The earliest modern humans in Europe were short of being the
complete article, according to a study of a fossilised skull from
The 35,000-year-old cranium discovered in Pestera cu Oase in the
west of the country shows an interesting mix of features, say
Whilst undeniably a Homo sapiens specimen, it has some traits
normally associated with more ancient species.
The skull was reported in Proceedings of the National Academy of
Dr Helene Rougier, from Washington University in St Louis, USA,
and colleagues say the fossil suggests the first modern humans to
enter Europe continued to evolve after they had settled.
H. sapiens is thought to have emerged in Africa more than 150,000
years ago before spreading out of the continent and arriving in
Europe less than 50,000 years ago.
The reconstructed cranium - known as Oase 2 and found in a Late
Pleistocene bone bed containing the remains of cave bears - comes
from the earliest stages of the occupation.
In addition to its large face and retreating forehead, the
specimen has the largest cheek teeth so far known for an otherwise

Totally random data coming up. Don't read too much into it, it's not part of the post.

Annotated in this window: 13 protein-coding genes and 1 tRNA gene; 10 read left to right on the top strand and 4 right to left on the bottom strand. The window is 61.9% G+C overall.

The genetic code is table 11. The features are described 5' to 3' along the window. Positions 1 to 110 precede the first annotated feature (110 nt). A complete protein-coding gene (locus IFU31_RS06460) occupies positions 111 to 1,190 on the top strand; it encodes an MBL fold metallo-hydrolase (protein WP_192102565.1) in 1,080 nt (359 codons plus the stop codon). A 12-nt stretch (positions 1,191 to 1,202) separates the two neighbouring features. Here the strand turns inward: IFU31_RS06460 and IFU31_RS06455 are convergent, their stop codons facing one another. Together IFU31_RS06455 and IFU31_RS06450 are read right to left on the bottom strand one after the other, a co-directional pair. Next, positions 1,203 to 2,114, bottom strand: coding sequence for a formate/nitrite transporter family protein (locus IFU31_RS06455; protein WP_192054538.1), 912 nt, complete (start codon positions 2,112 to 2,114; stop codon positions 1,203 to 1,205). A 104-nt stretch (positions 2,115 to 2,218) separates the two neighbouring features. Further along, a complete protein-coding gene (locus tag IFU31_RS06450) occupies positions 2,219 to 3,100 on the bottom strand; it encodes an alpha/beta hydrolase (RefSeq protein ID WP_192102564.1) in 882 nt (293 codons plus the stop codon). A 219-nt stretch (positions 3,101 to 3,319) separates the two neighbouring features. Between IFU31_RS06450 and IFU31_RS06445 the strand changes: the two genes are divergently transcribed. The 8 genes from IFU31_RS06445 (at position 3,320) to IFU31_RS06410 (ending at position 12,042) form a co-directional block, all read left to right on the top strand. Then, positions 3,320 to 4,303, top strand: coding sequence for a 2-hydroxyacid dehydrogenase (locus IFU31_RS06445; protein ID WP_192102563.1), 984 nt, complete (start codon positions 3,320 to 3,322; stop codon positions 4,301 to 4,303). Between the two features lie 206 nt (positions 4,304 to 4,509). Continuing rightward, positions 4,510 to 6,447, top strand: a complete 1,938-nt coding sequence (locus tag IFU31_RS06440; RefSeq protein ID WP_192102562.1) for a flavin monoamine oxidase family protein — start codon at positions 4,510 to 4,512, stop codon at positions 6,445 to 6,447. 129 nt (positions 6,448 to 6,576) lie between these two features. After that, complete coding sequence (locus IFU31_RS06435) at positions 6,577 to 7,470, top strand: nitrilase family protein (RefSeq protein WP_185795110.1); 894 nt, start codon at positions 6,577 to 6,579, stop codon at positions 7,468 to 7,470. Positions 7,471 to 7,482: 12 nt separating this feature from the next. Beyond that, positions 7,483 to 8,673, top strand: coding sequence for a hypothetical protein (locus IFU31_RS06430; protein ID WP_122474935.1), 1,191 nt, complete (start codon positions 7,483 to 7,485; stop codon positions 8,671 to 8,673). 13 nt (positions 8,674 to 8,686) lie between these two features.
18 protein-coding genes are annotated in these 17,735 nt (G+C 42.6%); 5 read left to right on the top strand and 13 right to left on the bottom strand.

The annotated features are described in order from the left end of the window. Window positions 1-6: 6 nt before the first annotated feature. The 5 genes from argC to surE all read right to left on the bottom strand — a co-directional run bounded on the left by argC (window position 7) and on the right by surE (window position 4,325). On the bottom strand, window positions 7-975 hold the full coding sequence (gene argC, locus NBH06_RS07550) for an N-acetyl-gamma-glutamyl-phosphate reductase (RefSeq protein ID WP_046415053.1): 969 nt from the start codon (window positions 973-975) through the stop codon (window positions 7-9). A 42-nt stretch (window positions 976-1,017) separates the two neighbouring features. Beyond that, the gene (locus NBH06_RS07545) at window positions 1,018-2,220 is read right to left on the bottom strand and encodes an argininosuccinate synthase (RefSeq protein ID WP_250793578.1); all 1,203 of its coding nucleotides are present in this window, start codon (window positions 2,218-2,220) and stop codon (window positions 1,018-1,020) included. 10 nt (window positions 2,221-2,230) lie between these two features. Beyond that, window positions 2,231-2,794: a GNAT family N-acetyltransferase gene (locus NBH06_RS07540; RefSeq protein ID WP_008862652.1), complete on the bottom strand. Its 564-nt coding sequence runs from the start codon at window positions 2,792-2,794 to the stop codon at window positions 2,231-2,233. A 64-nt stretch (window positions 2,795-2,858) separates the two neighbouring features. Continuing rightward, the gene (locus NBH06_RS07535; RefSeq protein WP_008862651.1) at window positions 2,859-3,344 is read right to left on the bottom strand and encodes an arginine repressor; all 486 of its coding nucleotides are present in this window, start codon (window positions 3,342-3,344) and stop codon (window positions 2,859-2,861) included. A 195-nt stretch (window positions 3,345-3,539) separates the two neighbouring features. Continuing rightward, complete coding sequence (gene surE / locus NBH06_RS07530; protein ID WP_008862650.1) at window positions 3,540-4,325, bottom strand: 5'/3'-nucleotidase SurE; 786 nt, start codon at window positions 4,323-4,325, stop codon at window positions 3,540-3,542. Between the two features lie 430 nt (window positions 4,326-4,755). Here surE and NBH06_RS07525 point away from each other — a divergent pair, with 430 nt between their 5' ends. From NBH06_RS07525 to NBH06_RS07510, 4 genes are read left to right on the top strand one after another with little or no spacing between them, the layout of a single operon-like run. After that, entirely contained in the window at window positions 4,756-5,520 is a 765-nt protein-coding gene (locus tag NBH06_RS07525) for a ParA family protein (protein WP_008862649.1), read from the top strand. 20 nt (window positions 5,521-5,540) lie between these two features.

anatomically modern human, the team reports.
The scientists say the mixture of modern and archaic features
could have resulted from interbreeding between H. sapiens and the
older Neanderthal humans (Homo neanderthalensis) who were already
But, they add, the fossil may simply also be a case of ancient
traits reappearing in a modern human, or even an indication that
science has not yet been able to study enough early modern people to
fully understand their diversity.
Co-author Joao Zilhao of the University of Bristol, in England, said:
"The ultimate resolution of these issues must await considerations
of larger samples of European early modern humans and
chronologically intervening specimens."
And team member Erik Trinkaus, also of Washington University,
commented: "I think that what this find really shows is the ongoing
nature of human evolution. Technically, this skull is a modern
human, but humans as we know them today have evolved considerably